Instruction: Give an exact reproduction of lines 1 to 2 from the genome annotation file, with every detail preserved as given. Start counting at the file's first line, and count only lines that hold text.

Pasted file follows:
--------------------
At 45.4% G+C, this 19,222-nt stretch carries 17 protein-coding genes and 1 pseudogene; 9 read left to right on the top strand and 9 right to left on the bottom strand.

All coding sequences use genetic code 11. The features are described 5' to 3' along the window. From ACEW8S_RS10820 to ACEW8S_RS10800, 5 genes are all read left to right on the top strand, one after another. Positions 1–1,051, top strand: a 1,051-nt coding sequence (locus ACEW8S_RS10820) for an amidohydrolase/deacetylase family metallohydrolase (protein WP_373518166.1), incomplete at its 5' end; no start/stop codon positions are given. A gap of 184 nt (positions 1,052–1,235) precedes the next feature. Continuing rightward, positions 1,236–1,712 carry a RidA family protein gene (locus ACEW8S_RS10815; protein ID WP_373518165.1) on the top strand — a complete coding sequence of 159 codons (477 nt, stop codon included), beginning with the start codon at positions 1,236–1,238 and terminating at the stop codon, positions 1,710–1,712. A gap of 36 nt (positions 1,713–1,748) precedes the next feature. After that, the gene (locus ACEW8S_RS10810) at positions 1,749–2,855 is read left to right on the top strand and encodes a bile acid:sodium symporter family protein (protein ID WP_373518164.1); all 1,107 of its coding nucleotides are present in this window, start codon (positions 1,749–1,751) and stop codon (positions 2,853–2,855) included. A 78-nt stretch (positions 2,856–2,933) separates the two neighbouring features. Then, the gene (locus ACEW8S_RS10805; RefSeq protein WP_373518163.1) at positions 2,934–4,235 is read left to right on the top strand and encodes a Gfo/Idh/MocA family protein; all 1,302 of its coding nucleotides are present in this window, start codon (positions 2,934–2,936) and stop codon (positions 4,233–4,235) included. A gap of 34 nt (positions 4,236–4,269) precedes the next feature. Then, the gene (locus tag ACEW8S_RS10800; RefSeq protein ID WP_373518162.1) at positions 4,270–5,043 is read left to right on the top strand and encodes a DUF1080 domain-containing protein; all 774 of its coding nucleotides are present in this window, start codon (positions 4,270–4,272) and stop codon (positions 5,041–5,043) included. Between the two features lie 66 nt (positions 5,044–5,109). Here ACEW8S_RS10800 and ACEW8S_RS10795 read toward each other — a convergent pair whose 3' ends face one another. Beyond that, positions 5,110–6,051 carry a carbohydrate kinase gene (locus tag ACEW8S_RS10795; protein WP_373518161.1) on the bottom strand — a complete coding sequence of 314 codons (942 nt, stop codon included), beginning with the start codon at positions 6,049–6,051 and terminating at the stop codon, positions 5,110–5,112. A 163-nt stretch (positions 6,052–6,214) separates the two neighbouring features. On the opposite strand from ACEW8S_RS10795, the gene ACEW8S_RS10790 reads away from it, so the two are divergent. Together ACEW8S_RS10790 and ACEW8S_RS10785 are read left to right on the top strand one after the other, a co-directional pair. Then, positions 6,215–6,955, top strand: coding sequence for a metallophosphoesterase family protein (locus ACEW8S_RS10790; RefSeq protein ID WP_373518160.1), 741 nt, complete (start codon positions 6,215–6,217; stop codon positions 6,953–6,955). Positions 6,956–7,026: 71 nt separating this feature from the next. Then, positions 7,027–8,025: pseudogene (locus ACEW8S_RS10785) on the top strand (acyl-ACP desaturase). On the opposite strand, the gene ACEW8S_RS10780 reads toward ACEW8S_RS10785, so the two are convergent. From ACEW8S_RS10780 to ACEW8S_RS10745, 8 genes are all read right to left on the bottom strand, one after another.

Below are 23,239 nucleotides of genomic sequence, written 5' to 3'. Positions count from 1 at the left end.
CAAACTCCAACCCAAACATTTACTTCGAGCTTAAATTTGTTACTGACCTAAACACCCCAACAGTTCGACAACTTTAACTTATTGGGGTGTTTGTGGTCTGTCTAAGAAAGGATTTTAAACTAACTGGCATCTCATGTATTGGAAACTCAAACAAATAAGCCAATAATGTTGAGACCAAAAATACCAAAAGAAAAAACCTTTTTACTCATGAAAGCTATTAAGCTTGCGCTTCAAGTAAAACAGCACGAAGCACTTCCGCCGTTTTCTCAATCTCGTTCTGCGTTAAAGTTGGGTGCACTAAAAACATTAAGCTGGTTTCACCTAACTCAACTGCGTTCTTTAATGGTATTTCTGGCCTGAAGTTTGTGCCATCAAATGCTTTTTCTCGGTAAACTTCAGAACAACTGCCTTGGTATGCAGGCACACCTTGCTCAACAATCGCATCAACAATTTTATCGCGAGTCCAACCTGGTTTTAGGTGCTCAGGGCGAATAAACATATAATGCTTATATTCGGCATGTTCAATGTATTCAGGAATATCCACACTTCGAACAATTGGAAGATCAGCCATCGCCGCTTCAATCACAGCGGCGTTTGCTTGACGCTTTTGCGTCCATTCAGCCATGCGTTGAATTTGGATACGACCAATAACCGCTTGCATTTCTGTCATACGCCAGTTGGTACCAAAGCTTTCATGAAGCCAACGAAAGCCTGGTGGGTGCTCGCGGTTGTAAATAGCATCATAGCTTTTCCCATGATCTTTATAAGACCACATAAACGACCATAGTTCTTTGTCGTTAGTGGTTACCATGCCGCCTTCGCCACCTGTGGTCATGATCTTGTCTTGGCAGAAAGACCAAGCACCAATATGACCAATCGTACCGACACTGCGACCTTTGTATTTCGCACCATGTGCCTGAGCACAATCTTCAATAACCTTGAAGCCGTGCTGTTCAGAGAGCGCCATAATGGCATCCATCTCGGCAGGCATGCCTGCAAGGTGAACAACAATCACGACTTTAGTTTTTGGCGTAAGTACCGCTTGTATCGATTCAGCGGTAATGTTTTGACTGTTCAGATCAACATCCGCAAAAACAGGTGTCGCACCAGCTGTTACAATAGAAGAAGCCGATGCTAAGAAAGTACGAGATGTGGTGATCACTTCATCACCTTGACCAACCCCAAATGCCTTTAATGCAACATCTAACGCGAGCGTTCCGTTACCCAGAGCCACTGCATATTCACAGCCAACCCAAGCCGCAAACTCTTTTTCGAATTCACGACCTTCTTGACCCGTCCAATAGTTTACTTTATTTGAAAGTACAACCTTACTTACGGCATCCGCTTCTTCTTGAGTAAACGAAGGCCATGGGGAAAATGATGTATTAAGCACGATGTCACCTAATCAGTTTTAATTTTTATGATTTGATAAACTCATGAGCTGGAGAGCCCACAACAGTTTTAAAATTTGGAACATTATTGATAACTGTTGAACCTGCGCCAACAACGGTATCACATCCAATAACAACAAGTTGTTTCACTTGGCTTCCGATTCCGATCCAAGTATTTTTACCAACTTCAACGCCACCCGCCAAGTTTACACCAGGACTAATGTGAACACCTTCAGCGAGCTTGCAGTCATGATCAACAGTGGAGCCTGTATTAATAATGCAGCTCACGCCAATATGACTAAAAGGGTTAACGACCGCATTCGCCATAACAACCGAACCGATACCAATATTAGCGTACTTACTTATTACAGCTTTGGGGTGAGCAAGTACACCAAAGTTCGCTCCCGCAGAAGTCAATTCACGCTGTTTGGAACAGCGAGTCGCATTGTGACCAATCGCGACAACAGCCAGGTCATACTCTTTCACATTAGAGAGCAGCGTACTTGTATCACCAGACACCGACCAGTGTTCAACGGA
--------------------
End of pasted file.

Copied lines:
At 45.4% G+C, this 19,222-nt stretch carries 17 protein-coding genes and 1 pseudogene; 9 read left to right on the top strand and 9 right to left on the bottom strand.

All coding sequences use genetic code 11. The features are described 5' to 3' along the window. From ACEW8S_RS10820 to ACEW8S_RS10800, 5 genes are all read left to right on the top strand, one after another. Positions 1–1,051, top strand: a 1,051-nt coding sequence (locus ACEW8S_RS10820) for an amidohydrolase/deacetylase family metallohydrolase (protein WP_373518166.1), incomplete at its 5' end; no start/stop codon positions are given. A gap of 184 nt (positions 1,052–1,235) precedes the next feature. Continuing rightward, positions 1,236–1,712 carry a RidA family protein gene (locus ACEW8S_RS10815; protein ID WP_373518165.1) on the top strand — a complete coding sequence of 159 codons (477 nt, stop codon included), beginning with the start codon at positions 1,236–1,238 and terminating at the stop codon, positions 1,710–1,712. A gap of 36 nt (positions 1,713–1,748) precedes the next feature. After that, the gene (locus ACEW8S_RS10810) at positions 1,749–2,855 is read left to right on the top strand and encodes a bile acid:sodium symporter family protein (protein ID WP_373518164.1); all 1,107 of its coding nucleotides are present in this window, start codon (positions 1,749–1,751) and stop codon (positions 2,853–2,855) included. A 78-nt stretch (positions 2,856–2,933) separates the two neighbouring features. Then, the gene (locus ACEW8S_RS10805; RefSeq protein WP_373518163.1) at positions 2,934–4,235 is read left to right on the top strand and encodes a Gfo/Idh/MocA family protein; all 1,302 of its coding nucleotides are present in this window, start codon (positions 2,934–2,936) and stop codon (positions 4,233–4,235) included. A gap of 34 nt (positions 4,236–4,269) precedes the next feature. Then, the gene (locus tag ACEW8S_RS10800; RefSeq protein ID WP_373518162.1) at positions 4,270–5,043 is read left to right on the top strand and encodes a DUF1080 domain-containing protein; all 774 of its coding nucleotides are present in this window, start codon (positions 4,270–4,272) and stop codon (positions 5,041–5,043) included. Between the two features lie 66 nt (positions 5,044–5,109). Here ACEW8S_RS10800 and ACEW8S_RS10795 read toward each other — a convergent pair whose 3' ends face one another. Beyond that, positions 5,110–6,051 carry a carbohydrate kinase gene (locus tag ACEW8S_RS10795; protein WP_373518161.1) on the bottom strand — a complete coding sequence of 314 codons (942 nt, stop codon included), beginning with the start codon at positions 6,049–6,051 and terminating at the stop codon, positions 5,110–5,112. A 163-nt stretch (positions 6,052–6,214) separates the two neighbouring features. On the opposite strand from ACEW8S_RS10795, the gene ACEW8S_RS10790 reads away from it, so the two are divergent. Together ACEW8S_RS10790 and ACEW8S_RS10785 are read left to right on the top strand one after the other, a co-directional pair. Then, positions 6,215–6,955, top strand: coding sequence for a metallophosphoesterase family protein (locus ACEW8S_RS10790; RefSeq protein ID WP_373518160.1), 741 nt, complete (start codon positions 6,215–6,217; stop codon positions 6,953–6,955). Positions 6,956–7,026: 71 nt separating this feature from the next. Then, positions 7,027–8,025: pseudogene (locus ACEW8S_RS10785) on the top strand (acyl-ACP desaturase). On the opposite strand, the gene ACEW8S_RS10780 reads toward ACEW8S_RS10785, so the two are convergent. From ACEW8S_RS10780 to ACEW8S_RS10745, 8 genes are all read right to left on the bottom strand, one after another.